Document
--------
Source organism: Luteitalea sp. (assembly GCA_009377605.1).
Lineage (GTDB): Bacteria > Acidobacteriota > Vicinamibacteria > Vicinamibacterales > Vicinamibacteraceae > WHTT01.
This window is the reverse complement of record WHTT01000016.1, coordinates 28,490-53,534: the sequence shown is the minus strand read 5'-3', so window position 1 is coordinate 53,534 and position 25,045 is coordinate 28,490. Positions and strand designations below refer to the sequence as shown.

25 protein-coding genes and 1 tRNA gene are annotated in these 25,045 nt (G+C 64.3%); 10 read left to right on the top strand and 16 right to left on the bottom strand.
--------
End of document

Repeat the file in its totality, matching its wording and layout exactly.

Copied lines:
Source organism: Luteitalea sp. (assembly GCA_009377605.1).
Lineage (GTDB): Bacteria > Acidobacteriota > Vicinamibacteria > Vicinamibacterales > Vicinamibacteraceae > WHTT01.
This window is the reverse complement of record WHTT01000016.1, coordinates 28,490-53,534: the sequence shown is the minus strand read 5'-3', so window position 1 is coordinate 53,534 and position 25,045 is coordinate 28,490. Positions and strand designations below refer to the sequence as shown.

25 protein-coding genes and 1 tRNA gene are annotated in these 25,045 nt (G+C 64.3%); 10 read left to right on the top strand and 16 right to left on the bottom strand.